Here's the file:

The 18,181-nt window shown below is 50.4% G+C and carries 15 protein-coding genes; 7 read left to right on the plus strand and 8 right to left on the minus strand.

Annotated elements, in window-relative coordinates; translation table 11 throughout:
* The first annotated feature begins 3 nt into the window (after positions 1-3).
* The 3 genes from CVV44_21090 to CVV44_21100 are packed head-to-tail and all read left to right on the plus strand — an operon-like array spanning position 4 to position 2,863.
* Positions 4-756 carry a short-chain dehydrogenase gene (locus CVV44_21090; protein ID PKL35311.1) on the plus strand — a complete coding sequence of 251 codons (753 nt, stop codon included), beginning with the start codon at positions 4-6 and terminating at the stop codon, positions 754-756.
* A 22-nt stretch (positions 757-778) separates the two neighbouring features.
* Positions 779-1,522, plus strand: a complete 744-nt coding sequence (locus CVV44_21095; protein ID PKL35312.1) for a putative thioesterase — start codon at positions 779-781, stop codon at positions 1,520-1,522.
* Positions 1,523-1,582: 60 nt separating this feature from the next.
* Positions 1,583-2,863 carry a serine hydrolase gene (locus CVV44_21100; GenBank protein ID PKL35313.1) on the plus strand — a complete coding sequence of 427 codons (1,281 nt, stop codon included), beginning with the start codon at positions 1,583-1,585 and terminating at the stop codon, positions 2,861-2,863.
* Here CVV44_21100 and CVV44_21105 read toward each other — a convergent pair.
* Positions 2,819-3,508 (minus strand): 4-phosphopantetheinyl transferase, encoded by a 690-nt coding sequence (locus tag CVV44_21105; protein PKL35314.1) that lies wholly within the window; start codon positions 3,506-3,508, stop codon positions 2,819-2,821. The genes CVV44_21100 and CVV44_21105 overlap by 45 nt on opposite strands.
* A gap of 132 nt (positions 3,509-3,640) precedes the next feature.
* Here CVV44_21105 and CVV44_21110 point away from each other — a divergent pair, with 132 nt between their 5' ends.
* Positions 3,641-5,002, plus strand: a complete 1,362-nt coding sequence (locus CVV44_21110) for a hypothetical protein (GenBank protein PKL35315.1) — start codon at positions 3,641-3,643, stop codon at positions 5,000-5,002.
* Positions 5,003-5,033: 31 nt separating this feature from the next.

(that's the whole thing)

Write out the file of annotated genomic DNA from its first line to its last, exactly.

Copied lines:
The 18,181-nt window shown below is 50.4% G+C and carries 15 protein-coding genes; 7 read left to right on the plus strand and 8 right to left on the minus strand.

Annotated elements, in window-relative coordinates; translation table 11 throughout:
* The first annotated feature begins 3 nt into the window (after positions 1-3).
* The 3 genes from CVV44_21090 to CVV44_21100 are packed head-to-tail and all read left to right on the plus strand — an operon-like array spanning position 4 to position 2,863.
* Positions 4-756 carry a short-chain dehydrogenase gene (locus CVV44_21090; protein ID PKL35311.1) on the plus strand — a complete coding sequence of 251 codons (753 nt, stop codon included), beginning with the start codon at positions 4-6 and terminating at the stop codon, positions 754-756.
* A 22-nt stretch (positions 757-778) separates the two neighbouring features.
* Positions 779-1,522, plus strand: a complete 744-nt coding sequence (locus CVV44_21095; protein ID PKL35312.1) for a putative thioesterase — start codon at positions 779-781, stop codon at positions 1,520-1,522.
* Positions 1,523-1,582: 60 nt separating this feature from the next.
* Positions 1,583-2,863 carry a serine hydrolase gene (locus CVV44_21100; GenBank protein ID PKL35313.1) on the plus strand — a complete coding sequence of 427 codons (1,281 nt, stop codon included), beginning with the start codon at positions 1,583-1,585 and terminating at the stop codon, positions 2,861-2,863.
* Here CVV44_21100 and CVV44_21105 read toward each other — a convergent pair.
* Positions 2,819-3,508 (minus strand): 4-phosphopantetheinyl transferase, encoded by a 690-nt coding sequence (locus tag CVV44_21105; protein PKL35314.1) that lies wholly within the window; start codon positions 3,506-3,508, stop codon positions 2,819-2,821. The genes CVV44_21100 and CVV44_21105 overlap by 45 nt on opposite strands.
* A gap of 132 nt (positions 3,509-3,640) precedes the next feature.
* Here CVV44_21105 and CVV44_21110 point away from each other — a divergent pair, with 132 nt between their 5' ends.
* Positions 3,641-5,002, plus strand: a complete 1,362-nt coding sequence (locus CVV44_21110) for a hypothetical protein (GenBank protein PKL35315.1) — start codon at positions 3,641-3,643, stop codon at positions 5,000-5,002.
* Positions 5,003-5,033: 31 nt separating this feature from the next.